Alex Ovechkin of the Capitals celebrates a third period goal by Alexander Semin against the Penguins during Game 6. (Photo by Bruce Bennett/Getty Images)
Hockey fans really couldn’t have asked for more from the Washington-Pittsburgh game Monday night in Steeltown, USA. Big hits, highlight-reel saves, dynamic offensive displays, a rabid crowd and some of the world’s most skilled players added up to what was easily one of the best games of the 2009 post-season to date.
By all rights, the Capitals should be planning their spring golf games by now. Outshot 18-5 in the first period and 25-11 through two stanzas, the Caps weathered the storm, somehow managing to make a 20-minute game out of it, even after giving up a tying-goal off the stick of Mark Eaton in the 39th minute. Were it not for Washington rookie netminder Simeon Varlamov — whom I questioned Monday morning during the THN.com Playoff Shootout — it would have been lights out for the Caps 15 minutes in.
But it wasn’t. And what fans were treated to was a frantic, back-and-forth third period that saw the Pens open with a lead-changing power play tally less than five minutes in; before the Caps regained the lead 87 seconds later (How’s that for irony?) with two goals, 29 seconds apart.
But No. 87 — a man possessed during the final period — wouldn’t allow his team to lose, tying the game once again with less than four-and-a-half minutes to play. What came next was some of the most frenetic hockey of the post-season, including a Pittsburgh power play to finish the third period during which the Pens looked destined to score.
At the end of regulation, the shots were 39-20 in favour of the home side, but Washington had answered a number of questions after losing three in a row to face elimination. Varlamov showed his mettle, keeping his team in the game when his skaters were being outplayed, and Washington was able to find offense from sources other than Alex Ovechkin: Viktor Kozlov scored twice, Tomas Fleischmann once and Alexander Semin once. Ovechkin did notch three assists, but didn’t have to do it all for his team, for the first time this series.
(Fleischmann even joked during a between-periods interview that the pressure to score was all on Ovechkin, not the Caps generally.)
Heading into overtime, Pittsburgh had all the momentum with a home crowd ready to erupt and a goalie, Marc-Andre Fleury, with a 5-0 overtime playoff record.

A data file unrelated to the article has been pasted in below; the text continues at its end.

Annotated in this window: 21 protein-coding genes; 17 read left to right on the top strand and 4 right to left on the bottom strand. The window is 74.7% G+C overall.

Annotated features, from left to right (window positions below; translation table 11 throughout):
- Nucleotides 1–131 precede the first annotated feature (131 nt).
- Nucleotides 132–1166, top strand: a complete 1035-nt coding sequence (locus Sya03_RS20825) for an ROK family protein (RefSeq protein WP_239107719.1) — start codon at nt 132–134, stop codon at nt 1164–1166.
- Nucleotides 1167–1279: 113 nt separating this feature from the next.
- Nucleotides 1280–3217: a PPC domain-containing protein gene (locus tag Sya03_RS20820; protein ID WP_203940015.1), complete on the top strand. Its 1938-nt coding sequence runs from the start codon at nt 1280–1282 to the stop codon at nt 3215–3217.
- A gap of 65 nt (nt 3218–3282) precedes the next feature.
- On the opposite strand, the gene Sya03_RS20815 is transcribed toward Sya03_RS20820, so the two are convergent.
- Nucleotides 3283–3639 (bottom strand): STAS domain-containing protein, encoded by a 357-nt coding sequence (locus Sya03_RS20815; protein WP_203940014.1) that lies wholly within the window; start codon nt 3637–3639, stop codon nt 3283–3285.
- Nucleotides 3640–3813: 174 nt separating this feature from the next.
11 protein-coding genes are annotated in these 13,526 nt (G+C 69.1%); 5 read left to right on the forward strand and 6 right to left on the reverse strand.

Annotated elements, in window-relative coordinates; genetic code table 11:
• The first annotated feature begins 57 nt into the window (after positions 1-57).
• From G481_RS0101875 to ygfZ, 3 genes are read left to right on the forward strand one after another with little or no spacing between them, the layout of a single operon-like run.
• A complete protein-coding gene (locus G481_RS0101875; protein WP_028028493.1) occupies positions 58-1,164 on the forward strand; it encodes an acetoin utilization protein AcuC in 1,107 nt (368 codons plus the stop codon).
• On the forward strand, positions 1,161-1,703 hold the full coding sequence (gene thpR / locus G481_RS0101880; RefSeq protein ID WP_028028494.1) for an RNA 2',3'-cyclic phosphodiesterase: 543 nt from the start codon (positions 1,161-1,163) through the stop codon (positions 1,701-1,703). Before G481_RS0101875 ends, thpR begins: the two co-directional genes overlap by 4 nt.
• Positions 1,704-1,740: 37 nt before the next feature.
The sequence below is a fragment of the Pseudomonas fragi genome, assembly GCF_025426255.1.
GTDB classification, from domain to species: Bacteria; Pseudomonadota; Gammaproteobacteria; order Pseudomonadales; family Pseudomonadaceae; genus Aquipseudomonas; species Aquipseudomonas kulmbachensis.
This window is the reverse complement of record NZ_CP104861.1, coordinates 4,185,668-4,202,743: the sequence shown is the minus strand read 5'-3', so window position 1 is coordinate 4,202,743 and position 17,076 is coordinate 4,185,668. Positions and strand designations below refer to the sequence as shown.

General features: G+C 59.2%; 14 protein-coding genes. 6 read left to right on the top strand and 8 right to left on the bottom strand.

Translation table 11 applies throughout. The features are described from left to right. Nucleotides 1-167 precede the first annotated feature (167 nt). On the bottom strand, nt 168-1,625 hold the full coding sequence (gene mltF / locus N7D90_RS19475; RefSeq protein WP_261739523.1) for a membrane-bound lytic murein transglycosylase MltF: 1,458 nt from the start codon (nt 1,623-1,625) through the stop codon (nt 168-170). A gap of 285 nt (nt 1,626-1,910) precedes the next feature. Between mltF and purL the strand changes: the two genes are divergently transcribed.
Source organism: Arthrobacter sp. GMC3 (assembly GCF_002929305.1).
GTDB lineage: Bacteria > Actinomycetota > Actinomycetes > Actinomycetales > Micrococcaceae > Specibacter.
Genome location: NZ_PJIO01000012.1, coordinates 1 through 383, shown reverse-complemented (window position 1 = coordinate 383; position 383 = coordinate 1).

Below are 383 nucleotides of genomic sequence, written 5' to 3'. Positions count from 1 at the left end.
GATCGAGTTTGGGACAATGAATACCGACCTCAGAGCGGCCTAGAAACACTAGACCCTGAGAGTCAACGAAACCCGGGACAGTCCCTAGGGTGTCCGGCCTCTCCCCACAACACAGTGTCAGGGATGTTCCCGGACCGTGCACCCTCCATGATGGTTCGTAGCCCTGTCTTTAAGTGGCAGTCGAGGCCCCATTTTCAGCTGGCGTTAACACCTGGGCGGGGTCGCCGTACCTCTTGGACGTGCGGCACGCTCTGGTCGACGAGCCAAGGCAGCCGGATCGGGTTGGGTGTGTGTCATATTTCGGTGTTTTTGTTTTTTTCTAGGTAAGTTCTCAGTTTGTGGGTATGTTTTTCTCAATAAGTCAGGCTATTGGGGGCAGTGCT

Pittsburgh defenseman Rob Scuderi — who was excellent all night — almost made it seven of 12 overtime games to end within the first five minutes this year when he hit the crossbar early on a screened point shot. But it was Washington’s David Steckel who did the damage with a tip-in 6:22 into the extra frame, sending the series back to the U.S. capital for Game 7 Wednesday night; something every fan outside of Pittsburgh and Washington was likely hoping for when this series began.
(For a little more irony, these teams’ American League squads — the Hershey Bears and Wilkes-Barre/Scranton Penguins — are also locked in a playoff series that is going seven games. That grudge match goes Tuesday in Hershey)
Heading into Wednesday’s finale, you’ve got to think the Caps will have the upper hand. They’ll be at home, their goaltender looks to have regained his form, the secondary scorers are again alive and the team survived everything Crosby and the Pens could throw at them.
Pittsburgh, meanwhile, will be licking its wounds, lamenting the one that got away. Not only were the Pens unable to put Washington away despite dominating most of the night, they were unable win when Ovechkin was relatively contained. Everyone should expect him to play much better come Wednesday with the added fuel of a home crowd revving his engines.
Pittsburgh was the better team Monday night. But none of that matters now. It’ll be the Pens turn to weather a storm — the “Red Storm” — come Wednesday at the Verizon Center. Can’t wait.
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